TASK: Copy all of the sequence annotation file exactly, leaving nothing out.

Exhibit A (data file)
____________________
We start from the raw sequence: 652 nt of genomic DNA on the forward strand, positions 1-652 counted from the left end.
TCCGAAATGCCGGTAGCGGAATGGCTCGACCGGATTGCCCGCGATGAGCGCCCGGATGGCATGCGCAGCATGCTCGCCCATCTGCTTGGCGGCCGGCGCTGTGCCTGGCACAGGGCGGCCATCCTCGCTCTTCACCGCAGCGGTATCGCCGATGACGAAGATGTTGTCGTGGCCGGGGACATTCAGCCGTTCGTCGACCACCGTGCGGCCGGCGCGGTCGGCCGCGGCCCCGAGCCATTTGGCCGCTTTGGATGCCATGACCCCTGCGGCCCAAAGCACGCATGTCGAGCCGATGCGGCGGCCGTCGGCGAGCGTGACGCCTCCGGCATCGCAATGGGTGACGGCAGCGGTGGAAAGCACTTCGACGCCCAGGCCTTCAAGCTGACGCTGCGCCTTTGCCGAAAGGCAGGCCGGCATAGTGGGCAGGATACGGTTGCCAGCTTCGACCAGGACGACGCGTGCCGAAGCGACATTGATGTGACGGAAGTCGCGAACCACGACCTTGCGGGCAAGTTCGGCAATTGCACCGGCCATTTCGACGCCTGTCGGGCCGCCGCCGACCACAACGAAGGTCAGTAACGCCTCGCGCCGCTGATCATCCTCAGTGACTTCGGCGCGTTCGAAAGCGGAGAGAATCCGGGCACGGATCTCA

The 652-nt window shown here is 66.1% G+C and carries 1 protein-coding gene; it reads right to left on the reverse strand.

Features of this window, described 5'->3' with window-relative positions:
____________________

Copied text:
We start from the raw sequence: 652 nt of genomic DNA on the forward strand, positions 1-652 counted from the left end.
TCCGAAATGCCGGTAGCGGAATGGCTCGACCGGATTGCCCGCGATGAGCGCCCGGATGGCATGCGCAGCATGCTCGCCCATCTGCTTGGCGGCCGGCGCTGTGCCTGGCACAGGGCGGCCATCCTCGCTCTTCACCGCAGCGGTATCGCCGATGACGAAGATGTTGTCGTGGCCGGGGACATTCAGCCGTTCGTCGACCACCGTGCGGCCGGCGCGGTCGGCCGCGGCCCCGAGCCATTTGGCCGCTTTGGATGCCATGACCCCTGCGGCCCAAAGCACGCATGTCGAGCCGATGCGGCGGCCGTCGGCGAGCGTGACGCCTCCGGCATCGCAATGGGTGACGGCAGCGGTGGAAAGCACTTCGACGCCCAGGCCTTCAAGCTGACGCTGCGCCTTTGCCGAAAGGCAGGCCGGCATAGTGGGCAGGATACGGTTGCCAGCTTCGACCAGGACGACGCGTGCCGAAGCGACATTGATGTGACGGAAGTCGCGAACCACGACCTTGCGGGCAAGTTCGGCAATTGCACCGGCCATTTCGACGCCTGTCGGGCCGCCGCCGACCACAACGAAGGTCAGTAACGCCTCGCGCCGCTGATCATCCTCAGTGACTTCGGCGCGTTCGAAAGCGGAGAGAATCCGGGCACGGATCTCA

The 652-nt window shown here is 66.1% G+C and carries 1 protein-coding gene; it reads right to left on the reverse strand.

Features of this window, described 5'->3' with window-relative positions: